The Minnesota Vikings’ owners have signed a surprise purchase agreement for 185 acres in Eagan that once served as Northwest Airlines’ headquarters.

If all goes well with purchase negotiations, the team will build new practice and corporate facilities in Eagan and move from its outdated Winter Park home in Eden Prairie.

On Friday, team Vice President Lester Bagley would only go so far as to say the site is “intriguing” as a new home.

“The [current] Winter Park site is very challenging,” he said. “There’s not enough flexibility for what we want to do.”

The Northwest Airlines land initially went on the market in 2009 for $24.5 million, with the price gradually dropping over time. The Excelsior Group, an Eden Prairie-based developer, bought the land in June for $10.4 million. Bagley declined to say what the Vikings paid for the property.

The Vikings have been clear that they’re looking to move from their 12 acres just off of Interstate 494 in Eden Prairie because of a need for more outdoor playing fields, better weight rooms, media rooms, locker rooms and more office space.

The land in the purchase agreement is 6 miles from Minneapolis-St. Paul International Airport, just south of 494 and east of Dodd Road. When Delta Air Lines merged with Northwest, the airline’s headquarters was absorbed into Delta’s Atlanta home.

The team has been looking for 50 acres for a new facility and had been in early discussions for land along Hwy. 212 in Chanhassen. It also had been exploring options with Eden Prairie, so the latest news was an unexpected bolt to the east.

If the sale goes through, the Eagan land would keep the Vikings on one of the Twin Cities’ major east-west freeways while moving it closer to both downtowns and the airport. Real estate is the main business of the New Jersey-based Wilf family, owner of the Vikings, so ancillary development prospects on the Eagan site could also be alluring.

Vicki Stute, president of the Dakota County Regional Chamber of Commerce, said the Vikings are a state asset and would be welcomed. “We’re excited about this purchase; it will be great for the community,” she said.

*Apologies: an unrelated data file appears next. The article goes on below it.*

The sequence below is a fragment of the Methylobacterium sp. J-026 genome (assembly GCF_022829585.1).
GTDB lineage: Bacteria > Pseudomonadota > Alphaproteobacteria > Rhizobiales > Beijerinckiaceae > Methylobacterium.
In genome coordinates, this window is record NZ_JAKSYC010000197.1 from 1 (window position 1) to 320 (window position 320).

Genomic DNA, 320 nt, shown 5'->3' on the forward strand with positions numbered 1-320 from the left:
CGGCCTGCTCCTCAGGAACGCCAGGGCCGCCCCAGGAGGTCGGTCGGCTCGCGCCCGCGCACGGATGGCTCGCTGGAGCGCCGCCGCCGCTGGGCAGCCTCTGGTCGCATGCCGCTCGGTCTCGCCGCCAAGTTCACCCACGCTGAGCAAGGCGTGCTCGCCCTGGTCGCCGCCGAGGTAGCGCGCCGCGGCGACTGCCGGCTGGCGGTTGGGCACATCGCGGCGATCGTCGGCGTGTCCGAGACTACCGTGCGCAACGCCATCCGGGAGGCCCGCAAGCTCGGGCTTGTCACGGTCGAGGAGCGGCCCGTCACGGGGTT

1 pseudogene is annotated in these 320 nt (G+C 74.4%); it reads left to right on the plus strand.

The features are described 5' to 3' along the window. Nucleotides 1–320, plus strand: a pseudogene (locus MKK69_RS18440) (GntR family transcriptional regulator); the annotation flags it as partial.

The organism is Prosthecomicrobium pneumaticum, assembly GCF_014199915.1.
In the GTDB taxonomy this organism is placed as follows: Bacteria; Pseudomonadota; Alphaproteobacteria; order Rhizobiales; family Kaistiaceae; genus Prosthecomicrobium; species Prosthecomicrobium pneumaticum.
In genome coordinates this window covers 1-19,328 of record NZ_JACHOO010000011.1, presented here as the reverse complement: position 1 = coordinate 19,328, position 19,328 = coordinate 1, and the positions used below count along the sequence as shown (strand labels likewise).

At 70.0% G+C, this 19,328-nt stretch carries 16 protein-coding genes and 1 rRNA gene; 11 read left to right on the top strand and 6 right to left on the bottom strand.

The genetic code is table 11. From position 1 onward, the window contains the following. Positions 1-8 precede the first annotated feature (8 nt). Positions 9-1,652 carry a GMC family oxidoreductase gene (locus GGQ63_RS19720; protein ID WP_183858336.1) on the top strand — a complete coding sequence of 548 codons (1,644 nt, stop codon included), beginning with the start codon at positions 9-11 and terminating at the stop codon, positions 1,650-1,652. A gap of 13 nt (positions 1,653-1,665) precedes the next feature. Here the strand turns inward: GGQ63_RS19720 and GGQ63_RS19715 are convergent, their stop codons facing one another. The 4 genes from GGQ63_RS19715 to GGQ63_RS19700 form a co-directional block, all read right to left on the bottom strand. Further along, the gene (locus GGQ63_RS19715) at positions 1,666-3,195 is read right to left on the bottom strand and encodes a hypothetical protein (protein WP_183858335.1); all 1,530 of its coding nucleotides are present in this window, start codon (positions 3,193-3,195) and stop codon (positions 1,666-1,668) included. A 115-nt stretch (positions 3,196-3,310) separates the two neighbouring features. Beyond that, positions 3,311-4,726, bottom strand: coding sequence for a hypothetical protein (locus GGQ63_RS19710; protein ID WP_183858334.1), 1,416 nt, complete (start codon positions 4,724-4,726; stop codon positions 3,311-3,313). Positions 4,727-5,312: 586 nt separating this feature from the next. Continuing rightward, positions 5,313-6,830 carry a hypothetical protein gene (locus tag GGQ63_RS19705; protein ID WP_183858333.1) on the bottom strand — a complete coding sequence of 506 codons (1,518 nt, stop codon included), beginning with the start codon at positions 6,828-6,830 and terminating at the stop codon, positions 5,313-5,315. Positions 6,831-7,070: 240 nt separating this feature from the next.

Two office buildings on the site essentially have been mothballed since the airline left town, but Stute said the property is in a “prime location.” She said the community is eager to see what other developments the Wilfs might propose nearby.

Winter Park lacking

Winter Park opened 34 years ago, when Bud Grant was the team’s coach and Tommy Kramer the quarterback.

Until recently, the shortcomings of Winter Park were far down the list of the Vikings’ concerns as the team feverishly pursued a public subsidy for the new $1 billion stadium. With the stadium expected to be open within 11 months, Vikings owners and executives turned to considering the future of their headquarters.

The Vikings have been running the business out of three separate office buildings. The marketing staff is in downtown Minneapolis at 1010 Metrodome Square, across S. 5th Street from the new stadium construction site. The team also has office space at Winter Park and in a neighboring office building.

The team’s offices and practice facilities lag by NFL standards. Creature comforts aren’t insignificant for amenities for players whose bodies are their jobs. A reputation for subpar facilities can become an issue in contract negotiations with players.

The Twins upgraded significantly when they moved from the Metrodome to Target Field.

The team hasn’t commented on whether it might seek a subsidy for a new headquarters.

 

Staff Writer Kristen Leigh Painter contributed to this report.

Twitter: @rochelleolson